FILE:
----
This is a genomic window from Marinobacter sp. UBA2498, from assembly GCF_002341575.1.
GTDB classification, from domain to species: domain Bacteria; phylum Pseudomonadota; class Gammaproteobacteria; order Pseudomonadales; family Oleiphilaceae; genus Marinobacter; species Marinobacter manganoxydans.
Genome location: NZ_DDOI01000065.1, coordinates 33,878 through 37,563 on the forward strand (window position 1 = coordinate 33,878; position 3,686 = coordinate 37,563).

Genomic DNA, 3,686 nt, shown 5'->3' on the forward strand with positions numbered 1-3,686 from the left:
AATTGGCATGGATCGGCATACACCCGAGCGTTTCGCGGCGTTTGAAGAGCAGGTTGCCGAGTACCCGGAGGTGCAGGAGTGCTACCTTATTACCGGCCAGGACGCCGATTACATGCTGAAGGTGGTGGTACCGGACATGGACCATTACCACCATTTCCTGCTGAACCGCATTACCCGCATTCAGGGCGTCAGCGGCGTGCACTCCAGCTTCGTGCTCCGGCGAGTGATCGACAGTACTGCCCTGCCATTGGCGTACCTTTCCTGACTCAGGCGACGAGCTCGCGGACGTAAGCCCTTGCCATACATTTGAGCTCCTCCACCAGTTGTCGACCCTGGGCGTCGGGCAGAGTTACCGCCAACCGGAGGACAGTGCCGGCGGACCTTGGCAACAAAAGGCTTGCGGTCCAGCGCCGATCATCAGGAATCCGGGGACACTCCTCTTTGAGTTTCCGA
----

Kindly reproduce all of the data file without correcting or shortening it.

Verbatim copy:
This is a genomic window from Marinobacter sp. UBA2498, from assembly GCF_002341575.1.
GTDB classification, from domain to species: domain Bacteria; phylum Pseudomonadota; class Gammaproteobacteria; order Pseudomonadales; family Oleiphilaceae; genus Marinobacter; species Marinobacter manganoxydans.
Genome location: NZ_DDOI01000065.1, coordinates 33,878 through 37,563 on the forward strand (window position 1 = coordinate 33,878; position 3,686 = coordinate 37,563).

Genomic DNA, 3,686 nt, shown 5'->3' on the forward strand with positions numbered 1-3,686 from the left:
AATTGGCATGGATCGGCATACACCCGAGCGTTTCGCGGCGTTTGAAGAGCAGGTTGCCGAGTACCCGGAGGTGCAGGAGTGCTACCTTATTACCGGCCAGGACGCCGATTACATGCTGAAGGTGGTGGTACCGGACATGGACCATTACCACCATTTCCTGCTGAACCGCATTACCCGCATTCAGGGCGTCAGCGGCGTGCACTCCAGCTTCGTGCTCCGGCGAGTGATCGACAGTACTGCCCTGCCATTGGCGTACCTTTCCTGACTCAGGCGACGAGCTCGCGGACGTAAGCCCTTGCCATACATTTGAGCTCCTCCACCAGTTGTCGACCCTGGGCGTCGGGCAGAGTTACCGCCAACCGGAGGACAGTGCCGGCGGACCTTGGCAACAAAAGGCTTGCGGTCCAGCGCCGATCATCAGGAATCCGGGGACACTCCTCTTTGAGTTTCCGA